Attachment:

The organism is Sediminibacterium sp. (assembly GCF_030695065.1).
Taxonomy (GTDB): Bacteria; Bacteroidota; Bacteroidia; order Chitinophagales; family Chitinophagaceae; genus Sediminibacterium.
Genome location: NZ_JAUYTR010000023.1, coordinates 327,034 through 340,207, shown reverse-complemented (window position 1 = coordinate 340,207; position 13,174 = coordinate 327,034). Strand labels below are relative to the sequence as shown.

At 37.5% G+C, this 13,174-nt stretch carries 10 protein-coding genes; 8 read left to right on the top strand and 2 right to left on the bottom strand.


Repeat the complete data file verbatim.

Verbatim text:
The organism is Sediminibacterium sp. (assembly GCF_030695065.1).
Taxonomy (GTDB): Bacteria; Bacteroidota; Bacteroidia; order Chitinophagales; family Chitinophagaceae; genus Sediminibacterium.
Genome location: NZ_JAUYTR010000023.1, coordinates 327,034 through 340,207, shown reverse-complemented (window position 1 = coordinate 340,207; position 13,174 = coordinate 327,034). Strand labels below are relative to the sequence as shown.

At 37.5% G+C, this 13,174-nt stretch carries 10 protein-coding genes; 8 read left to right on the top strand and 2 right to left on the bottom strand.